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Energy A Human History

Coming Soon
By: Richard Rhodes(Author)
465 pages, b/w photos, b/w illustrations
Publisher: Simon & Schuster
NHBS
Strongest at the beginning of its 400-year historical tour, this gracefully written book provides many interesting human stories, but runs a bit out of steam towards its end.
Energy
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  • Energy ISBN: 9781501105357 Hardback Jun 2018 Usually dispatched within 6 days
    £24.99
    #241882
  • Energy ISBN: 9781501105364 Paperback 27 Jun 2019 Available for pre-order : Due Jun 2019
    £12.99
    #245037
Selected version: £24.99
About this book Customer reviews Related titles

About this book

Pulitzer Prize- and National Book Award-winning author Richard Rhodes reveals the fascinating history behind energy transitions over time – wood to coal to oil to electricity and beyond.

People have lived and died, businesses have prospered and failed, and nations have risen to world power and declined, all over energy challenges. Ultimately, the history of these challenges tells the story of humanity itself.

Through an unforgettable cast of characters, Pulitzer Prize-winning author Richard Rhodes explains how wood gave way to coal and coal made room for oil, as we now turn to natural gas, nuclear power, and renewable energy. Rhodes looks back on five centuries of progress, through such influential figures as Queen Elizabeth I, King James I, Benjamin Franklin, Herman Melville, John D. Rockefeller, and Henry Ford.

In Energy, Rhodes highlights the successes and failures that led to each breakthrough in energy production; from animal and waterpower to the steam engine, from internal-combustion to the electric motor. He addresses how we learned from such challenges, mastered their transitions, and capitalized on their opportunities. Rhodes also looks at the current energy landscape, with a focus on how wind energy is competing for dominance with cast supplies of coal and natural gas. He also addresses the specter of global warming, and a population hurtling towards ten billion by 2100.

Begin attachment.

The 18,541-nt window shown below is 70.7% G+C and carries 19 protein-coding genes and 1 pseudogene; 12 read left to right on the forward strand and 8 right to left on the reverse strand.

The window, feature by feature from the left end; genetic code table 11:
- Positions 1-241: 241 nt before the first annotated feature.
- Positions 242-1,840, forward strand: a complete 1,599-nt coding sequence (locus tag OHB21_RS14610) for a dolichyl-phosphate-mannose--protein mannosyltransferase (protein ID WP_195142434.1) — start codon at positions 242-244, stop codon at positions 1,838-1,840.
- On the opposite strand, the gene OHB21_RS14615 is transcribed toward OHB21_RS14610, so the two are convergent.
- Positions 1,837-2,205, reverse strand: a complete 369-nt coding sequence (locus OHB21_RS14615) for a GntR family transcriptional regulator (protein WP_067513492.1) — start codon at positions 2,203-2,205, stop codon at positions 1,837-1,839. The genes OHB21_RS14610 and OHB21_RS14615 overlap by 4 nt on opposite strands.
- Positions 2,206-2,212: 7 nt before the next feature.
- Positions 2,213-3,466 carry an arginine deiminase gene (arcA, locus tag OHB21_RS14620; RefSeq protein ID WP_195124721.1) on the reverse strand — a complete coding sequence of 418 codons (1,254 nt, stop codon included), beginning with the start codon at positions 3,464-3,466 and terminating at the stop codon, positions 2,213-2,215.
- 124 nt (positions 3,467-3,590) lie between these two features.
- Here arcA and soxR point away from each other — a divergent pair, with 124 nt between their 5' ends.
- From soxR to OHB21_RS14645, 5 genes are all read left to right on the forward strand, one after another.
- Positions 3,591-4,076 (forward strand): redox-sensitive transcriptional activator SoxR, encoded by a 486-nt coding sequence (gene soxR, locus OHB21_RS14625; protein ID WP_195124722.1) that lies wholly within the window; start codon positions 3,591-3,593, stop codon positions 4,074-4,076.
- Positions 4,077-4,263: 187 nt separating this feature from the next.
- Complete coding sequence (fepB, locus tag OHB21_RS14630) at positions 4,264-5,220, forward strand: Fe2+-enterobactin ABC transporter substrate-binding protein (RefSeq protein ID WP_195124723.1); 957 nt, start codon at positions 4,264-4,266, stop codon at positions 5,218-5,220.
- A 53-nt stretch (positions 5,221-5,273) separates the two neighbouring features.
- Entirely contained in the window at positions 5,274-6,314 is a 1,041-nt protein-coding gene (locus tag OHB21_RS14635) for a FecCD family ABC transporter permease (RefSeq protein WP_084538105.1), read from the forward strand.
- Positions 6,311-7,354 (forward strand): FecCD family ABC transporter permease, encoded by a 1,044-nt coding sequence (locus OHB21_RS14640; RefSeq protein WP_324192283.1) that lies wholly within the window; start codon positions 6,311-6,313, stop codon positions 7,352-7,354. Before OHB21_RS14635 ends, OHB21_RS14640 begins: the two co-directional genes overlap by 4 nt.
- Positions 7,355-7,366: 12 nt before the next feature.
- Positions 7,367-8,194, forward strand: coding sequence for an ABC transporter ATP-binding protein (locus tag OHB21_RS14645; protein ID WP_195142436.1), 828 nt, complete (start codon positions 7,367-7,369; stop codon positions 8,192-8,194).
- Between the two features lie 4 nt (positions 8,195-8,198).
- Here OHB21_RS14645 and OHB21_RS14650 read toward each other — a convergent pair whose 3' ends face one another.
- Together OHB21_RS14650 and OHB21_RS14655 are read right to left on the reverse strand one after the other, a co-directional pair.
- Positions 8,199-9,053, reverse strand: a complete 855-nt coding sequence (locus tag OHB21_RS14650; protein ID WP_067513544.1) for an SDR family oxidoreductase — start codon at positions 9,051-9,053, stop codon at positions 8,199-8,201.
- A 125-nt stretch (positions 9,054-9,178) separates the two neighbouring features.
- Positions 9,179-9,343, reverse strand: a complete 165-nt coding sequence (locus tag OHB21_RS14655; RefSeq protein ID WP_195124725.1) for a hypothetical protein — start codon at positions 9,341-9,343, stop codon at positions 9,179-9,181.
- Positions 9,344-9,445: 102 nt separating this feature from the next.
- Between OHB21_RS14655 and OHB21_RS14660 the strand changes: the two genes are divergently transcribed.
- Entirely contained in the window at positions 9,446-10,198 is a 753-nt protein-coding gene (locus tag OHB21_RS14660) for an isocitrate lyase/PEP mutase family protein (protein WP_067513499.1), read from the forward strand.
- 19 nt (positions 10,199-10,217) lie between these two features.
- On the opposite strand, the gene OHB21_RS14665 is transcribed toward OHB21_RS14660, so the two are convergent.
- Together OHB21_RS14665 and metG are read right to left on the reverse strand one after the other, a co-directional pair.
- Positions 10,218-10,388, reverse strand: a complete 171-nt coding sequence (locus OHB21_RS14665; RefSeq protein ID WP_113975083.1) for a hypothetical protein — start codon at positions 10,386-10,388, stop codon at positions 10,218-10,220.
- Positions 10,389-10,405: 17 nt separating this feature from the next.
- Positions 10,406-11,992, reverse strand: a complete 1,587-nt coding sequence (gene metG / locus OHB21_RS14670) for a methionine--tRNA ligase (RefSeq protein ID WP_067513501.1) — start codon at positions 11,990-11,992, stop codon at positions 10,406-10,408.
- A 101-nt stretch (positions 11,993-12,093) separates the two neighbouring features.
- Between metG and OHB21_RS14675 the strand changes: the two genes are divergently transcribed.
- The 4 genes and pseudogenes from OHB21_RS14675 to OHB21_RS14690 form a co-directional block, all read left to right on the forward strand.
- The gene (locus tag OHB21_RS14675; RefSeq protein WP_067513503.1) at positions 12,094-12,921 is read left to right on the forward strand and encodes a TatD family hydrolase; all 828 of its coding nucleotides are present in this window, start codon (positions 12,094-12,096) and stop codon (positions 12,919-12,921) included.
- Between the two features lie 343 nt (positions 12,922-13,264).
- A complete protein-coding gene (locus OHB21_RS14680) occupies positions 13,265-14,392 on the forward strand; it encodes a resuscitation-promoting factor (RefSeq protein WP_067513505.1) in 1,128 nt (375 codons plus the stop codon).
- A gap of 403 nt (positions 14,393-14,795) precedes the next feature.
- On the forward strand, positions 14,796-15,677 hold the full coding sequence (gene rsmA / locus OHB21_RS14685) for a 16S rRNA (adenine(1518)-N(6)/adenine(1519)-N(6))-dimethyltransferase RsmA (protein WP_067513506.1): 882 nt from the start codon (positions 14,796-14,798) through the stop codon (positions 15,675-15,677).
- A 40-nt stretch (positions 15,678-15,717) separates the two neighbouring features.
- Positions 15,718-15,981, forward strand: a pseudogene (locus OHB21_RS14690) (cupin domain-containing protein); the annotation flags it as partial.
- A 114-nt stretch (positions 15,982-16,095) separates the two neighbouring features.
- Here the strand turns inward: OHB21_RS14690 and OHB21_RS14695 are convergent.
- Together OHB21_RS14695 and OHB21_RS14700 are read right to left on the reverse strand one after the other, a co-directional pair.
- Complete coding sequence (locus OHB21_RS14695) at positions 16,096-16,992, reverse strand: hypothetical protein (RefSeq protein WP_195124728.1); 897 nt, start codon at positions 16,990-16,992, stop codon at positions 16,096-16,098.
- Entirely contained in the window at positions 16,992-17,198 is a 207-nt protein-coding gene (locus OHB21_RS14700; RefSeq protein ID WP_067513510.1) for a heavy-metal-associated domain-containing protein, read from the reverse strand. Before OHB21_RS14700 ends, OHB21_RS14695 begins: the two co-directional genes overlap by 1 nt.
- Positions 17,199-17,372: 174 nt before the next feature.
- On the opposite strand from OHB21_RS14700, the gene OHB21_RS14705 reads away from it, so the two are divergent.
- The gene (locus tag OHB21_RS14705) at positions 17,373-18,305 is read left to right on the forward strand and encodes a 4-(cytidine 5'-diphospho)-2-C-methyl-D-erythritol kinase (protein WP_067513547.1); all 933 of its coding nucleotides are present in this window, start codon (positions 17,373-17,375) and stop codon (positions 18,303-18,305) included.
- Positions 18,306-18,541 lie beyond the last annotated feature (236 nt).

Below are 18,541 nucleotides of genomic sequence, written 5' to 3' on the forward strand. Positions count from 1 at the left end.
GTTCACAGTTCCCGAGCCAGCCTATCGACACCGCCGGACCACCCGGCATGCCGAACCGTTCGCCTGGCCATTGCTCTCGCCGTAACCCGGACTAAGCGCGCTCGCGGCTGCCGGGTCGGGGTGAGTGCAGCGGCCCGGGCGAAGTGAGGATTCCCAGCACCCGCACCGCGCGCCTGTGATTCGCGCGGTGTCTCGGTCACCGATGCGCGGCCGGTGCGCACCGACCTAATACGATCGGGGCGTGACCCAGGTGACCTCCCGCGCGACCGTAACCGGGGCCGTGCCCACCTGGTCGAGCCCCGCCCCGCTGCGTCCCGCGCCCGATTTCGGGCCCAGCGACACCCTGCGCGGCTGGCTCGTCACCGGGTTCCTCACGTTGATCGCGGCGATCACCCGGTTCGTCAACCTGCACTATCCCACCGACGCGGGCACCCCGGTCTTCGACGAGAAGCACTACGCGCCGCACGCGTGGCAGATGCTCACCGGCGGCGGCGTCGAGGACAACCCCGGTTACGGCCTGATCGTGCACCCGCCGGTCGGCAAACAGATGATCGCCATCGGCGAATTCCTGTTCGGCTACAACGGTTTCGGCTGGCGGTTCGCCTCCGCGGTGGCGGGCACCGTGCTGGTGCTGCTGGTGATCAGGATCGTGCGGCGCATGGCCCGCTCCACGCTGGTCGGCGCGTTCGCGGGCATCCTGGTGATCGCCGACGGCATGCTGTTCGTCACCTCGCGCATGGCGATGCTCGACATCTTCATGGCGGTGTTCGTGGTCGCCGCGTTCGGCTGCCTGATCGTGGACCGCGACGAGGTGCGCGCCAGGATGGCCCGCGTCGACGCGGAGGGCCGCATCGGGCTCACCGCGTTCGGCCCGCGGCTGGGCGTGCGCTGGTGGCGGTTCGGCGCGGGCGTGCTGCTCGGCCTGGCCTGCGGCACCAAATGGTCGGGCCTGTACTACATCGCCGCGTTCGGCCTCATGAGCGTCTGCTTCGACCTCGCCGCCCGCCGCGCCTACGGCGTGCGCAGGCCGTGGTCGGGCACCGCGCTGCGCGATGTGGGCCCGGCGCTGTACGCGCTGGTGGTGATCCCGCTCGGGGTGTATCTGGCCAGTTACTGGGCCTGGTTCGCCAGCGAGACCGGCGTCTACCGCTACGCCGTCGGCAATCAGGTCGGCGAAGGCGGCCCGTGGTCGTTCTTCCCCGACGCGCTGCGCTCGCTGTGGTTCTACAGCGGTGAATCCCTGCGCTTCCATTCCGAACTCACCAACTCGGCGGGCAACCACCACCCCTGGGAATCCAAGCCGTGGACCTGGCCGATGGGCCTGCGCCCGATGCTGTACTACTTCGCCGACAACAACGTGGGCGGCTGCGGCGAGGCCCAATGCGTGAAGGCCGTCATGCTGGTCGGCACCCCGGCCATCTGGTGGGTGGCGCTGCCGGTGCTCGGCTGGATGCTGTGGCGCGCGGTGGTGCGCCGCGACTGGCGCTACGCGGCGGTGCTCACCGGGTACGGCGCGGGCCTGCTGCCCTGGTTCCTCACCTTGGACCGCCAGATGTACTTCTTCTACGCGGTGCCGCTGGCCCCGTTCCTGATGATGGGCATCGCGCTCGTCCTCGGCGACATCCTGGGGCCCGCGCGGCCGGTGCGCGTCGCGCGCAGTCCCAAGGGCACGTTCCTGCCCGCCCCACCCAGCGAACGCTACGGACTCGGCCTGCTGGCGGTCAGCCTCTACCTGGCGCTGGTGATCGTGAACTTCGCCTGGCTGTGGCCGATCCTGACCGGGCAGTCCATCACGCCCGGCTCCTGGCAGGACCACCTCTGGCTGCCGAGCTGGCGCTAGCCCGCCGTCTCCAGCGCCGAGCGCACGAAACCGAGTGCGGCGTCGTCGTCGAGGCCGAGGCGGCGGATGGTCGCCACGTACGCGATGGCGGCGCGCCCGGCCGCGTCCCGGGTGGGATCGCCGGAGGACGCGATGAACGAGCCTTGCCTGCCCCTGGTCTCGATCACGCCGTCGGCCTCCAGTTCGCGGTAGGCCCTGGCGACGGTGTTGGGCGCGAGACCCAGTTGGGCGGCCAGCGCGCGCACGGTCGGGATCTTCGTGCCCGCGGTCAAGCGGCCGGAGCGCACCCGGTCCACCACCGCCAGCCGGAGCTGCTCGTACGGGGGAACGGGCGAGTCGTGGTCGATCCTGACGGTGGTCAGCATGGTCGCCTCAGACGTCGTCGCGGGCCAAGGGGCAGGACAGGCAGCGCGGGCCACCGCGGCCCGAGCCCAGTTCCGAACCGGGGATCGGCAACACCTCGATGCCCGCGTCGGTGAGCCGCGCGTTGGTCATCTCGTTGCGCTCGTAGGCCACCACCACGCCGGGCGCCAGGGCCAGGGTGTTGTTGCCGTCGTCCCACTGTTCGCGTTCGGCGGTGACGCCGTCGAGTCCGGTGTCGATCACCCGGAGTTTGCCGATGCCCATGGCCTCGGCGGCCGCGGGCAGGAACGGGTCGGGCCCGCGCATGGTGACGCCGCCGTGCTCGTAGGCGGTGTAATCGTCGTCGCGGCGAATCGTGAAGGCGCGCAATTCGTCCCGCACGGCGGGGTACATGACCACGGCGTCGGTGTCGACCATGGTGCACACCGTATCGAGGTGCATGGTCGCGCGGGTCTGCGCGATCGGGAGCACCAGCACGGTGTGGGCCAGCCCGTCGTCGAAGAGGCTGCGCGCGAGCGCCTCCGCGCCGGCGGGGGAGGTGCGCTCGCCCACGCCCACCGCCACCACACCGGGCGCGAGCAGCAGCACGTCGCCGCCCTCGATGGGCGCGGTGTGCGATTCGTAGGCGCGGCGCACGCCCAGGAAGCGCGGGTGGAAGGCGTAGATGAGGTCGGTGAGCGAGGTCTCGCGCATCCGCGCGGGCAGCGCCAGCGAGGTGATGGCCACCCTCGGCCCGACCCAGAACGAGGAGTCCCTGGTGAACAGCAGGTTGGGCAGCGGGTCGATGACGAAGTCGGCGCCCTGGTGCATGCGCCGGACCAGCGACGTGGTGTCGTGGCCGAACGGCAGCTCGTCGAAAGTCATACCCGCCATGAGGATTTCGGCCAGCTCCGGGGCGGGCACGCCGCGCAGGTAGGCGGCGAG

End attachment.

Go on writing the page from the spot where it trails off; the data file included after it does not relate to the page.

Human beings have confronted the problem of how to draw life from raw material since the beginning of time. Each invention, each discovery, each adaptation brought further challenges, and through such transformations, we arrived at where we are today. In Rhodes's singular style, Energy details how this knowledge of our history can inform our way tomorrow.

Customer Reviews (1)

  • Gracefully written with fascinating human stories
    By Leon (NHBS Catalogue Editor) 19 Dec 2018 Written for Hardback


    The story of human progress is intimately entwined with that of energy. Pulitzer-prize winning author Richard Rhodes here takes the reader on a 400-year tour of energy generation, shining a light on the many forgotten figures whose ingenuity and inventions were instrumental in the many energy transitions.
    Energy

    Starting in Tudor-era England that was running low on wood, Rhodes gives a detailed history of the discovery and use of coal. This, in turn, required new inventions once surface deposits started to run out, leading to stationary steam engines to pump water out of mine shafts, leading in turn to mobile steam engines that gave us trains to haul first freight and later people. This first section is rich in historical detail, revealing the many hurdles that needed to be cleared before steam power and steam engines became reliable enough to be adopted widely.

    A second section looks at energy generation to provide lighting, covering natural gas (long ignored or seen as a fairly useless novelty), a brief history of industrial whaling, the drilling for oil, and the discovery of electricity. Rhodes explores the first experiments in hydropower at Niagara Falls in 1895 and gives a brief nod to horse power before the invention of combustion engines paved the way for cars. There are interesting period illustrations included here, though the quality and resolution of some of the source material are very poor, resulting in pixelated pictures and visual artefacts that obscure details.

    These first two sections are undoubtedly the strongest in the book. Rhodes excels at telling the human stories of the forgotten inventors who revolutionised the world, such as the Englishman Richard Trevithick who started tinkering with high-pressure steam in an era when metalworking skills could not yet produce boilers capable of withstanding the pressure. Or the Scotsman Archibald Cochrane who discovered the inflammable nature of coal gas, but dismwissed it as a curiosity. Or the exchanges between the Italians Luigi Galvani and Alessandro Volta about the nature of electricity in living and non-living matter, which led to the invention of batteries (see also The Ambiguous Frog and Shocking Frogs). Equally interesting were contemporary conundrums such as the question whether engines with metal wheels on metal rails would simply slip and spin in place or actually be able to haul loads. Rhodes gently reminds us that the story of technological progress is rarely straightforward and linear as witnessed by the many different designs for steam engines and later combustion engines that existed side by side for a while.